UnixServerAdmin

Server Administration & Management

Increasing Datacenter Resolver Cluster Efficiency

Every server in every datacenter has a default set of resolvers to reach the outside world.  Some have 3 or 4, some even have up to 8!  Whatever the case, you know if they have a lot of servers, their clients have to be hammering it with DNS lookups, right?  Well, should your hosting provider provide multiple servers for DNS recursion, please do them a favor and rotate through them, don’t just use the first one!  Here’s how:

A standard webhosting [unixserveradmin.com] /etc/resolv.conf looks like:

search unixserveradmin.com
nameserver xxx.xxx.xxx.xxx
nameserver xxx.xxx.xxx.xxx
nameserver xxx.xxx.xxx.xxx

All we’re going to do is add 1 line right before nameservers, so it looks like this:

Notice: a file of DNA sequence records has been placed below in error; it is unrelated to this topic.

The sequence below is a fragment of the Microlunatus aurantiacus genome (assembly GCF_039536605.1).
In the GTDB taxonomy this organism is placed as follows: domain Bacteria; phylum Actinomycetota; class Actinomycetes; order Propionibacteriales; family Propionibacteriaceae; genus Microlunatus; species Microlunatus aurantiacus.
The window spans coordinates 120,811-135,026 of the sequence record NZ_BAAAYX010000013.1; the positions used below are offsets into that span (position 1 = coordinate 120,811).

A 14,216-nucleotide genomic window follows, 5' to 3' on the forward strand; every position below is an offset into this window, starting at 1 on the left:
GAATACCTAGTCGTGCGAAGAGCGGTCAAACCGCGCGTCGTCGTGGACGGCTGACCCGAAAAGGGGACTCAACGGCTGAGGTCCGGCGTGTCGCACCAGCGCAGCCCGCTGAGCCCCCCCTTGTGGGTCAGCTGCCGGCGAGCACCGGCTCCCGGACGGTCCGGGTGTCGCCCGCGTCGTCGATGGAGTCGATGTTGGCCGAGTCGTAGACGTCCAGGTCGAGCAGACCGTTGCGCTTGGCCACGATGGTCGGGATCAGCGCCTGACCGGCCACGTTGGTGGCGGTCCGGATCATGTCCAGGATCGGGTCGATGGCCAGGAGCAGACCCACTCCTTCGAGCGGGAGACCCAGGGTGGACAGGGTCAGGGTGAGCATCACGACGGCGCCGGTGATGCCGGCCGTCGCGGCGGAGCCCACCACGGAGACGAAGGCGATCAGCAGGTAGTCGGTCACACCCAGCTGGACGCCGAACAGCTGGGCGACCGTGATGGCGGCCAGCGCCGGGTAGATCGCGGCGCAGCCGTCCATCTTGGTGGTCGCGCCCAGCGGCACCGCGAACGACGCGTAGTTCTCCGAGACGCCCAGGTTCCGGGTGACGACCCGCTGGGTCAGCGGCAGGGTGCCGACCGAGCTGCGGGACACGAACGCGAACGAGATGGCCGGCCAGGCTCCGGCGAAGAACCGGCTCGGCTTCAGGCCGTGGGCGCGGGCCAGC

search unixserveradmin.com
options rotate
nameserver xxx.xxx.xxx.xxx
nameserver xxx.xxx.xxx.xxx
nameserver xxx.xxx.xxx.xxx

What this will do is rotate which resolvers you have setup in /etc/resolv.conf defined as nameserver. While you’re there, you should also update /etc/host.conf to say:

order hosts,bind
multi on
nospoof on

Order in this case will set the lookup priority to search /etc/hosts first, then do a DNS lookup using /etc/resolv.conf if that fails. Multi controls whether or not /etc/hosts is allowed to have Multiple IP addresses. Nospoof prevents PTR spoofing by double checking that the IP address used by the querying client is actually associated with the hostname the client is trying to present itself as. If all the above are done, then you may not see a difference, even at all.  But your hosting provider will, and we thank you!

August 16, 2011 - Posted by | Tips & Tricks, Unix/Linux | ,

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